Titus Awokuse, professor of food and resource economics and professor of economics, has been named chair of the Department of Food and Resource Economics (FREC) in the College of Agriculture and Natural Resources effective Sept. 1. As chair, Awokuse will have administrative oversight for research and teaching activities of the faculty, staff, and students and have responsibility for leading department-wide initiatives and day-to-day management of the department’s academic programs and personnel affairs.
Awokuse will succeed Thomas Ilvento, professor of food and resource economics, and he noted that Ilvento has been a great help to him as he prepares for his new role.
“The outgoing chair, Thomas Ilvento, has been extremely helpful in showing me the ropes and helping to achieve a smooth transition. He has been incredible,” Awokuse said. He also mentioned Blake Meyers, Edward and Elizabeth Goodman Rosenberg Professor and chair of the Department of Plant and Soil Sciences, as being a great help in getting him prepared to chair the department.
Robin Morgan, dean of CANR, said of the appointment, “Titus Awokuse is an exceptionally talented scholar and teacher, and UD is very fortunate that he will lead the Food and Resource Economics Department going forward. Under Awokuse’s leadership, I look forward to seeing the department’s bold plans and bright future unfold.”
After earning a bachelor of science degree in economics from Berea College, Awokuse went on to get his master’s in economics from Murray State University and his doctorate in agricultural and applied economics from Texas A & M University.
Awokuse joined the department in August 2000, and he said that he looks forward to the challenge of being chair of FREC and stressed that he hopes the position will allow him to collaborate with his fellow departmental colleagues and staff as FREC continues to move in a positive direction.
“My philosophy is that being the chair of a department is not like being the leader of a business venture. This is more of a group effort. The chair should be a visionary and facilitator who works collaboratively with others to achieve set goals and objectives of the unit. So it should not be just the chair doing all the work. An effective leader must respect and genuinely care for people’s needs, be an active listener, set clear goals and priorities, and share the load by delegating responsibilities to others. It’s basically trying to get the group to work more cohesively so everybody has a role to play.”
Awokuse said that one of his goals as department chair is to make FREC more competitive in terms of research, teaching and outreach on both a national and international level. “I want us to have stronger visibility nationally and internationally. We have some excellent faculty doing great work and we need to showcase that more, we want to continue to attract strong students for both our undergraduate and graduate programs.”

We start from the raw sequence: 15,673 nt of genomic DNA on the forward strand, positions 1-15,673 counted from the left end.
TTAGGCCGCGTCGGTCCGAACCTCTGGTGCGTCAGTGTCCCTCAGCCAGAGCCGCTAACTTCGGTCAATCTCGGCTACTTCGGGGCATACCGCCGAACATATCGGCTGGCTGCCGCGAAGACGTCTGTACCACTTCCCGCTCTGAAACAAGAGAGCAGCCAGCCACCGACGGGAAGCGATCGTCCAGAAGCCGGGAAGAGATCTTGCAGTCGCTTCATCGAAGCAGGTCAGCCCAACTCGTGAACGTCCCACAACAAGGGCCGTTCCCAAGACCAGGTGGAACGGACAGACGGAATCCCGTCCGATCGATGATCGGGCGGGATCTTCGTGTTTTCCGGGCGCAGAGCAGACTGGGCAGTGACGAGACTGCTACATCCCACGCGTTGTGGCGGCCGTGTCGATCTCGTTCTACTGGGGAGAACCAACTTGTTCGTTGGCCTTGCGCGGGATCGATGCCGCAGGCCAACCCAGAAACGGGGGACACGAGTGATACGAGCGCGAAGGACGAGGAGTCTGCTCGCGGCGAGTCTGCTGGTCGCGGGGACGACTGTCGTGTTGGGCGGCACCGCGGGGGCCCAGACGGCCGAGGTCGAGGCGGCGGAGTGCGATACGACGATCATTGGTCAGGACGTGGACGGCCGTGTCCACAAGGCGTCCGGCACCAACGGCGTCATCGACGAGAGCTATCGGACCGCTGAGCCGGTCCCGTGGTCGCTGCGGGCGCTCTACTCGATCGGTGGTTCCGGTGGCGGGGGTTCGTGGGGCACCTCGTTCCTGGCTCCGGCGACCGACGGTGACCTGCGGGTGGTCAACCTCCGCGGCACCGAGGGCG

He also wants to increase FREC’s interactions and partnerships with other departments and colleges within the University. “We have worked really well with other departments on campus, and we want to strengthen those linkages and continue to do that.”
Another subject that Awokuse feels passionate about is leading by example. He hopes to remain active in research even with his new responsibilities as department chair.
“Although the administrative demands of being chair will be time consuming, I still intend to carve out quality time to engage in my research work and mentoring graduate students.”
Awokuse conducts empirical research on policy issues related to the economics of international trade and investment, economic growth and international development, agricultural markets and food security. He recently served as the editor, with Joshua M. Duke, for a national peer-reviewed journal, Agricultural and Resource Economics Review. He also co-authored a project report titled “The Impact of Agriculture on Delaware’s Economy,” with Thomas Ilvento and Zachary Johnston, which cited Delaware’s agricultural economic impact to be roughly $8 billion, much higher than the previously reported figure of $1 billion.
Awokuse said that he is humbled by the opportunity to chair the department.
“I thank Dean Robin Morgan for providing me with the opportunity to serve and I’m looking forward to working with the faculty and students and taking the Department of Food and Resource Economics to the next stage of its growth and development.”
Article by Adam Thomas
Photo by Danielle Quigley